At first glance, ‘Sandwich Me In’ appears to be an average quick-serve lunch spot with a solid menu. But within seconds of talking to chef and owner Justin Vrany, a customer can quickly learn this place is anything but average.
That is why I have been there almost every week for the past two months. The entire operation—from the food, to the furniture, to the power supply—leaves an almost negligible carbon footprint.
“Since we opened last May, we’ve only had 8 gallons of garbage go to the dump,” said Vrany. “Everything in-house is reused. All the equipment and furniture is from other restaurants, or thrift stores.”
Vrany says the bulk of those 8 gallons consists of used coffee cups left by customers that can’t be recycled.
Everything is eco-friendly down to the paint on the wall, which generates zero VOCs (volatile organic compounds) into the atmosphere. Vrany also runs the restaurant on 100% renewable energy by purchasing renewable energy credits, and he has a strict water-use policy.
So how has he managed to generate such a miniscule amount of garbage? A combination of recycling, composting, and thoughtful operating procedure.
For example, meals are served on sheets of eco-friendly paper, dishes and silverware are washed and reused, and you won’t find any disposable plates or cups there.
“For about 10 years, I researched everything that was going into our food and when I decided to open this place, I knew I wanted to have a sustainable, local restaurant, where the food was fresh and high-quality, but was at a reasonable price,” Vrany said.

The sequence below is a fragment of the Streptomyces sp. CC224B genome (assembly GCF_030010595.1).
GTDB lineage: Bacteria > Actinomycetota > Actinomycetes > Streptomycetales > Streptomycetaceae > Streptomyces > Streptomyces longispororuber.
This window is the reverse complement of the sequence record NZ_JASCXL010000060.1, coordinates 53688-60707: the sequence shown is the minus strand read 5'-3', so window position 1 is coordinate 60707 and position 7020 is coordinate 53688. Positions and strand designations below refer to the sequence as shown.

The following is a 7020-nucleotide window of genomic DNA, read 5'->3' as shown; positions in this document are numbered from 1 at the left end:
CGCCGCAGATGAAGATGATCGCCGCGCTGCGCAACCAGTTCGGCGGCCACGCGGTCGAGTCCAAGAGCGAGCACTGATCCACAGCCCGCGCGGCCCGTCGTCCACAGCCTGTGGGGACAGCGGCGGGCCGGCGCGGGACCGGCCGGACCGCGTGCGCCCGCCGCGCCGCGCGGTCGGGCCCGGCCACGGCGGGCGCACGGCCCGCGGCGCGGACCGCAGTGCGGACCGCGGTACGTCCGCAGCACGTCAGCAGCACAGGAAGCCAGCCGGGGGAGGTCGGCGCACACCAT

It’s not a wimpy menu, either. My personal go-to sandwich is the BBQ pulled pork ($8) but next time I go in, I’m getting the fried egg BLT ($8).
Vegetarians can’t go wrong with the Portabella Mushroom Sandwich or the Black Bean Burger.
Almost all the ingredients are local.
The beef comes from a ranch outside of Marengo, Ill.; the pork, chicken, and turkey come from Gunthorp Farms in LaGrange, Ind.; and the veggies, dairy, and fruit come from a local farm Co-Op called Farm Logistics.
Vrany bakes all his bread in-house.
Despite the green business model, Vrany says convincing locals to choose Sandwich Me In, located at 3037 N. Clark Street, over other, quicker options in Lake View continues to be a challenge.
“Chicago is slowly moving towards it. It’s just getting the public aware of it," he said. "Once big-time corporations and media realize this is where Chicago is moving, it will become more popular. Knowledge is the battle.”